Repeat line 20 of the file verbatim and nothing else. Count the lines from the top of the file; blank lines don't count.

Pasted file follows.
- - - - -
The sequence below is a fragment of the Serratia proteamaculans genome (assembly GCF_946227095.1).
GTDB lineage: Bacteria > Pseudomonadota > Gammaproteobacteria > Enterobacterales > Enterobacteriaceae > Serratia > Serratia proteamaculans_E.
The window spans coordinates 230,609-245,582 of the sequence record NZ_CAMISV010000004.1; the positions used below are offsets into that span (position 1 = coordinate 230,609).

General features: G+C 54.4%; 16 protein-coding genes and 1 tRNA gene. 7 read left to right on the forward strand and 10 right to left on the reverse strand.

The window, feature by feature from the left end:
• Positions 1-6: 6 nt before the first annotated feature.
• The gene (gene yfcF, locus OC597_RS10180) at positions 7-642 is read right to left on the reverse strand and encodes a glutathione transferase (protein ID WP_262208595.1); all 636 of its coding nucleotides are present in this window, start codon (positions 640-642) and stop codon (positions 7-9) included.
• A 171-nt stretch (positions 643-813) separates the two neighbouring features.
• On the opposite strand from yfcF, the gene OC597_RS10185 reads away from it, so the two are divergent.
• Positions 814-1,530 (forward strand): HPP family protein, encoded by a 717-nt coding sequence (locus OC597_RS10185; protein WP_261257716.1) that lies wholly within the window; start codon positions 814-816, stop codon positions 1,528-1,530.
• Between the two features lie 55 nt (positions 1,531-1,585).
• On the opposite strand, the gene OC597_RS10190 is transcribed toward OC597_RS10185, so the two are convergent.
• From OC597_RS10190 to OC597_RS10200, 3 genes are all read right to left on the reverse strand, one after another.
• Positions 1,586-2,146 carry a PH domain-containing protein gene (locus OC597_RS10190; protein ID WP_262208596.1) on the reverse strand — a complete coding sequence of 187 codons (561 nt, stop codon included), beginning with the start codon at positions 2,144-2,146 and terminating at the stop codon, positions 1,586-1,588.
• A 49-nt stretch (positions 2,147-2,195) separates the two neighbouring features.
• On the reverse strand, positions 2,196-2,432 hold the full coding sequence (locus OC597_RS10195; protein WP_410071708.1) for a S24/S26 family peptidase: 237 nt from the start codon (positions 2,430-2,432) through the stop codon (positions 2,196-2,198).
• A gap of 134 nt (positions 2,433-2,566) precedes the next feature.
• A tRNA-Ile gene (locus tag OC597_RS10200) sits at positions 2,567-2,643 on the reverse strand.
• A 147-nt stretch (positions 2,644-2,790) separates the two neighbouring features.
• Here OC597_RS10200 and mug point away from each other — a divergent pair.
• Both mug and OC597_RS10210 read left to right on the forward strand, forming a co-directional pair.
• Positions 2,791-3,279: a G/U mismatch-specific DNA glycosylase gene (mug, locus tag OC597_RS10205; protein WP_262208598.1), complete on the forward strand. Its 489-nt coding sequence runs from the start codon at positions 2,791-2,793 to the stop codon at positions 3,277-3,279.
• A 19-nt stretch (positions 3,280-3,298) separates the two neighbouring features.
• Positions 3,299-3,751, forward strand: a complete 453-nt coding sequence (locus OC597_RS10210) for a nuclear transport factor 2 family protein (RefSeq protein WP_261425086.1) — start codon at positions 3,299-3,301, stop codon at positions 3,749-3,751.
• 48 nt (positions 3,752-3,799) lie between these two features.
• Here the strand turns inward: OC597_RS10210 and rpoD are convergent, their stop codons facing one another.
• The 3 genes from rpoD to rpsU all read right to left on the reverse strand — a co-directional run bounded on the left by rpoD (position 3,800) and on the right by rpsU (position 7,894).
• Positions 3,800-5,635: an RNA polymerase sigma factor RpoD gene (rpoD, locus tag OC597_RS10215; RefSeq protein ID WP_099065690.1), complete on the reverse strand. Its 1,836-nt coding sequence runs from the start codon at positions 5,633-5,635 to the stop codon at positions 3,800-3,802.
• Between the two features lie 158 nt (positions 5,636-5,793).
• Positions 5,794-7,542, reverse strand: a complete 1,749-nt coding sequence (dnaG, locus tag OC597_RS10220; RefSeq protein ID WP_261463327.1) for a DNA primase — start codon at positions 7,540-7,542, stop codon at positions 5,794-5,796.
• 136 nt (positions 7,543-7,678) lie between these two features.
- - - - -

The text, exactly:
• Here OC597_RS10200 and mug point away from each other — a divergent pair.